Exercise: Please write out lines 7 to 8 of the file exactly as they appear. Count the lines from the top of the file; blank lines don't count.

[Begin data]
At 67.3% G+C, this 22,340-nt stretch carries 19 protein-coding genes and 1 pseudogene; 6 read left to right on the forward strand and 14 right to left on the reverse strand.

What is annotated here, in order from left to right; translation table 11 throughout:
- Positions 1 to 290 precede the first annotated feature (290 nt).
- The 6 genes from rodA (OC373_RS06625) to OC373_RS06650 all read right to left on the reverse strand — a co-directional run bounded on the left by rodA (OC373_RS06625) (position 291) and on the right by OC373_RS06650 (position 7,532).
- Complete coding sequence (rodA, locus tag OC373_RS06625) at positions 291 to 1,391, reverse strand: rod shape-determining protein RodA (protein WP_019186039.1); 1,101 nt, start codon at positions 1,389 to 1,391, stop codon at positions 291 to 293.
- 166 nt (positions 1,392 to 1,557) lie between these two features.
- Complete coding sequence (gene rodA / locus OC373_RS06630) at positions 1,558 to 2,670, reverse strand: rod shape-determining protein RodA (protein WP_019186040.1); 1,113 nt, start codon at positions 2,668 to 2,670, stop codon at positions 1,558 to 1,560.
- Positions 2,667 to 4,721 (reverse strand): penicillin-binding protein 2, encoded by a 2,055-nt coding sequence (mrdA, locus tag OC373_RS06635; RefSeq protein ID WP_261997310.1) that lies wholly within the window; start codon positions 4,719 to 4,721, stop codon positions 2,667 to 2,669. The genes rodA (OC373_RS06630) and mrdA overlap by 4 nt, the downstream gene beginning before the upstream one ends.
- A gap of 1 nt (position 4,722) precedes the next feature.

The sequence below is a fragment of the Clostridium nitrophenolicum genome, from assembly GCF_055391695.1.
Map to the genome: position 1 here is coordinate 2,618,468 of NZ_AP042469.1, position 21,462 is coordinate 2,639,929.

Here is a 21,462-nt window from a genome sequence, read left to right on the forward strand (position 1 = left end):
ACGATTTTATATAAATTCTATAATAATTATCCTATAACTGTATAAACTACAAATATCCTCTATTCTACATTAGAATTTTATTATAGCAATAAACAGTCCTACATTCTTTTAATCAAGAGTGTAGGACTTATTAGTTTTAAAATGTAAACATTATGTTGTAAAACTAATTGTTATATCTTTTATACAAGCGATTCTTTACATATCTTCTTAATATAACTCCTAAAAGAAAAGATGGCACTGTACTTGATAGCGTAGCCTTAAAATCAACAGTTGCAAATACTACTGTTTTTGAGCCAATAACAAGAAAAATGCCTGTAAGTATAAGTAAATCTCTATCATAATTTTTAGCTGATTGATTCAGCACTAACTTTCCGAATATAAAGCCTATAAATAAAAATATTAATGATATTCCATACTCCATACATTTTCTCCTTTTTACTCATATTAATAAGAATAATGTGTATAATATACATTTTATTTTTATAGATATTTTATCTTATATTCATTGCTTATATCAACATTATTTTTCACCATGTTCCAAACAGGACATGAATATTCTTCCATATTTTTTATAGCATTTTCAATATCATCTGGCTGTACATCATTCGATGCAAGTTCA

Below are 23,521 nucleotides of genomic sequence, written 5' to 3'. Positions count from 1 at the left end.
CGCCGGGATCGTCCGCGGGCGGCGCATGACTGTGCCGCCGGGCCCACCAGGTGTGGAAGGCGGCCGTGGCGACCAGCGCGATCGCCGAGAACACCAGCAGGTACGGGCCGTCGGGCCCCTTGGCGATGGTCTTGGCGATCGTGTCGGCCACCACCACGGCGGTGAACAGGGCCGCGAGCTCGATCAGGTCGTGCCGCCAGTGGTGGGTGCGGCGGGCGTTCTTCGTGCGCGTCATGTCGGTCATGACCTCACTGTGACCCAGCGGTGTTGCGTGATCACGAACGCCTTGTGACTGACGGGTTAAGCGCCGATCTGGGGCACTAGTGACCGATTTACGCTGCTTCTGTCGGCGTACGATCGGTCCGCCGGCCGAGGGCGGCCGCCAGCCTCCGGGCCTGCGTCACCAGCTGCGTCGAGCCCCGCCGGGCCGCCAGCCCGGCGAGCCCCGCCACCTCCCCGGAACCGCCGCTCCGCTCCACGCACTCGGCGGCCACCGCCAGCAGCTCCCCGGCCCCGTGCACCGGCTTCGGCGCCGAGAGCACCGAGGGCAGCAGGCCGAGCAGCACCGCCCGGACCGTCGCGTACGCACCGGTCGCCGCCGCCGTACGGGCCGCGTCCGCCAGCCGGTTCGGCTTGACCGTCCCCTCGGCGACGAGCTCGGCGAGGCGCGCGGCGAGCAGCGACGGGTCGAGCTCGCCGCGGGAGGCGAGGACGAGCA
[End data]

- Complete coding sequence (gene rodA / locus OC373_RS06630) at positions 1,558 to 2,670, reverse strand: rod shape-determining protein RodA (protein WP_019186040.1); 1,113 nt, start codon at positions 2,668 to 2,670, stop codon at positions 1,558 to 1,560.
- Positions 2,667 to 4,721 (reverse strand): penicillin-binding protein 2, encoded by a 2,055-nt coding sequence (mrdA, locus tag OC373_RS06635; RefSeq protein ID WP_261997310.1) that lies wholly within the window; start codon positions 4,719 to 4,721, stop codon positions 2,667 to 2,669. The genes rodA (OC373_RS06630) and mrdA overlap by 4 nt, the downstream gene beginning before the upstream one ends.